Brilliant? Careful. You're gonna make this Menno Boy blush with embarrassment and cause me to stop being humble. Then what will I do? I'll have to get up in front of the congregation and confess my sins. :)

Thank you all who have commented on my parodies. And thank you Alkelda for choosing them for inclusion in your Friday Roundup. In some ways I feel like I've finally been selected for Broadsides. :)

Charlotte said...

Oh that is funny! Thanks for sharing them! I especially liked the Salinger one lots. Someone once pointed out to me that many of Emily Dickinson's poems can be sung perfectly to the tune of "The Yellow Rose of Texas," (try it--"because I would not stop for death, death kindly stopped for ME!" which has become so part of my brain that I can't quite buy her poem here...

Lone Star Ma said...

What a wonderful story (and wonderful Jack verses!)! I wonder what a Mennonite feud would be like...

Oh, and...it's Friday.

Alkelda the Gleeful said...

Charlotte: I've also heard that many Dickinson poems work for both the Gilligan's Island theme and the "New Britain" version of "Amazing Grace." How's this:

Because I could not jump for Jack,
He nimbly jumped for me--
So quickly o'er the Candlestick
Into his Destiny."


LSM: A Mennonite feud can totally lay a person flat! There are no swords, of course, but all of that "engaging in loving dialogue" and "fellowshipping" will send a person running for the dessert table.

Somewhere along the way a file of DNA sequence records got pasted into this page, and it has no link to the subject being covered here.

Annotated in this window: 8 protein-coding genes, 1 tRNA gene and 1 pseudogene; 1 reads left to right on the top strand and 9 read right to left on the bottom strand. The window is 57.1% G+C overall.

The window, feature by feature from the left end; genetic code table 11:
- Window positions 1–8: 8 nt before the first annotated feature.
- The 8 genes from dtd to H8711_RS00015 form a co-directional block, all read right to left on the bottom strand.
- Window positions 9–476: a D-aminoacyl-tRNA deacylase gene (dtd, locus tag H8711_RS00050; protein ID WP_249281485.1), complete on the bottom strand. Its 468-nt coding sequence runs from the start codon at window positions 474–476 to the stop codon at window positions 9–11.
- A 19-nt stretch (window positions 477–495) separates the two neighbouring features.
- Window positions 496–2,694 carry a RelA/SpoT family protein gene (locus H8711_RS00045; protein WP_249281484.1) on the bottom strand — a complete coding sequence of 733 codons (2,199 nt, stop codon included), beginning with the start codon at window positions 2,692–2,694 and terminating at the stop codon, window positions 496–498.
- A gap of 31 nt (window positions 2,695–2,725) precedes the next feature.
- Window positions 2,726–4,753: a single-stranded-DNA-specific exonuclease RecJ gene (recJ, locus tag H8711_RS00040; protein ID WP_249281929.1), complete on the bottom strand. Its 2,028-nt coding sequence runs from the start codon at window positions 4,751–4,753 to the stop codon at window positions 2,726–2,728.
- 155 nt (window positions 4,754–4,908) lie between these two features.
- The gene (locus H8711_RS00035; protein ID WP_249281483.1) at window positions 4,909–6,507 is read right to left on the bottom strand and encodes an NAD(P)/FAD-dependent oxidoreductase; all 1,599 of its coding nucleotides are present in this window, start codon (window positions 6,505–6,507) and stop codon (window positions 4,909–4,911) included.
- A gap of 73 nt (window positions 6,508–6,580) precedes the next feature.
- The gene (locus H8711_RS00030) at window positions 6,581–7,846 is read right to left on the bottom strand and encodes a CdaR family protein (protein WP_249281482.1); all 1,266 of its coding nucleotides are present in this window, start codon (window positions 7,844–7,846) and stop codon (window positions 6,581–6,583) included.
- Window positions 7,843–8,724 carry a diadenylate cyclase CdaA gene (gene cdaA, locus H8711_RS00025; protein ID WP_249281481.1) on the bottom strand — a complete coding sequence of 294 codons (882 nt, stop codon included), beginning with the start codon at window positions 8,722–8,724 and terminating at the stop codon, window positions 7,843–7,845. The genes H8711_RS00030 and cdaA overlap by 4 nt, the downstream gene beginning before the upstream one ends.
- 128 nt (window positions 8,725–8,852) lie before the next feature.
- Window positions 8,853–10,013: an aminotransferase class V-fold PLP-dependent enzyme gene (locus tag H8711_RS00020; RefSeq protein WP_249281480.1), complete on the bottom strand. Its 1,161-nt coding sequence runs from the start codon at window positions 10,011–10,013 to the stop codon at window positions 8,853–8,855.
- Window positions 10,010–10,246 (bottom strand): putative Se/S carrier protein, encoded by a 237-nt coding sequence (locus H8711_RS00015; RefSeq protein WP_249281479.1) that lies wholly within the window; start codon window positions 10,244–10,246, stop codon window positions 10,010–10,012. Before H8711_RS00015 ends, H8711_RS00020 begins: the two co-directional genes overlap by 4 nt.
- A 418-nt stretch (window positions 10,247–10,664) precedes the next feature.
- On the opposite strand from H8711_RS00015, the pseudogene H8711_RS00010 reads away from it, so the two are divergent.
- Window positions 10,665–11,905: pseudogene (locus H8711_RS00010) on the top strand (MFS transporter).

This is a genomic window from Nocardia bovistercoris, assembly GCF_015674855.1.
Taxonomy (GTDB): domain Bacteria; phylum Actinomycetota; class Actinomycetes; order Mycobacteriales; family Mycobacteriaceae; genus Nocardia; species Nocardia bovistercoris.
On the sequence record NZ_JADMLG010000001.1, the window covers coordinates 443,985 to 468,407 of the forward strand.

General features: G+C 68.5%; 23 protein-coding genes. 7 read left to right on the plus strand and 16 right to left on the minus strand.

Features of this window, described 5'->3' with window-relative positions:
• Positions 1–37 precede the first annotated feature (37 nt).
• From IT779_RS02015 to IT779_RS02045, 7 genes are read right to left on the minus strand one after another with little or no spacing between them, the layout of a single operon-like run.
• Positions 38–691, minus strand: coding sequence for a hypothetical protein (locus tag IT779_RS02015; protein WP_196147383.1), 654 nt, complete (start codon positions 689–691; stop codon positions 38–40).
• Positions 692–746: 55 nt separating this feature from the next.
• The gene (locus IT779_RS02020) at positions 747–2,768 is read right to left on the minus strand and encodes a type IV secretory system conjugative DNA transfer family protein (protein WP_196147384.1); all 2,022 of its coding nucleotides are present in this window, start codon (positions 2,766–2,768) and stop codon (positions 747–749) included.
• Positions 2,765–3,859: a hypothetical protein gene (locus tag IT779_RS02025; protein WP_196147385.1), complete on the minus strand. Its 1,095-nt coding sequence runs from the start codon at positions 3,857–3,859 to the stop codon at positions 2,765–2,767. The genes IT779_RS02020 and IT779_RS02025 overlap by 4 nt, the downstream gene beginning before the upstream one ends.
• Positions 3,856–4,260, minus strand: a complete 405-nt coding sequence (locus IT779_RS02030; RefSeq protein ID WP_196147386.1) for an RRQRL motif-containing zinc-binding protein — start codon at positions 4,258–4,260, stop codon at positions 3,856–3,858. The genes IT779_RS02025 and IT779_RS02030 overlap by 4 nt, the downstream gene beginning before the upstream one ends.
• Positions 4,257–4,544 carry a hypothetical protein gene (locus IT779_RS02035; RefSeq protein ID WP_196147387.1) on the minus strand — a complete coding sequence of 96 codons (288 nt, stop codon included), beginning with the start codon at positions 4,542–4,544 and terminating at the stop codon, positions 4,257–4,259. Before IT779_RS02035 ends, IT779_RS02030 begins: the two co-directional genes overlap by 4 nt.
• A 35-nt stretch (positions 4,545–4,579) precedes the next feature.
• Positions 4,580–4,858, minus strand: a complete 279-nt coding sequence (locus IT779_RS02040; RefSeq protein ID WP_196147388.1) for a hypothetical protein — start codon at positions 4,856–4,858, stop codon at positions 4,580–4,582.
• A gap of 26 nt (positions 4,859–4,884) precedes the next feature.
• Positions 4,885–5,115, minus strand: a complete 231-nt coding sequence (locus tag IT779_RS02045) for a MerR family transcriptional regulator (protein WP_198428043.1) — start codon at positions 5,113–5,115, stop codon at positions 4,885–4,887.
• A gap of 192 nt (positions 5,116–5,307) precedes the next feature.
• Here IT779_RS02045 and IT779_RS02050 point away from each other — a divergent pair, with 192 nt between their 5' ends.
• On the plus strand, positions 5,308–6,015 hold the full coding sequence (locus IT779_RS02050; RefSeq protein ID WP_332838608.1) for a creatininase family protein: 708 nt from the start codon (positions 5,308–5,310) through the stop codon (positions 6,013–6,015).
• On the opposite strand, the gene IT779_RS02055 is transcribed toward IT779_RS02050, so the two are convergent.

K.Jay: Now, see, if you were Catholic, you could confess your sins in private.;)

Jama: Yes! Mine too. Once I got to college, I realized that the high school teachers were holding out on me by only studying the "Balloonman" poem.

Anamaria: I'm glad you enjoyed them! The Brooks one is my favorite too.

TadMack: I suspect that small colleges have those kinds of connections. Bede's alma mater certainly reminds me of mine in that way.

Graceanne: Thank you. By the way, I just took a photo of my daughter standing in our sunflower patch. I'll post it for you soon.

K. Jay said...

A Mennonite feud would be the ultimate in passive aggression. Not a single cross word would be exchanged yet both sides would be laid in ruin.

Lone Star Ma said...

Sounds kind of fun...

Charlotte said...

Oh yes, I like the new Emily one much better! And now I have Gilligan's Island in my head....

Alkelda the Gleeful said...

K.Jay: You're right. No cross words, and no Scrabble games either!

Lori said...

Woe is me for coming being out of blog contact for so long and coming to this late! This is too fantastic; I love the ee cummings one. And just to jump on the bandwagon, he's my favorite poet as well!

Jules at 7-Imp said...

Hee. That's great!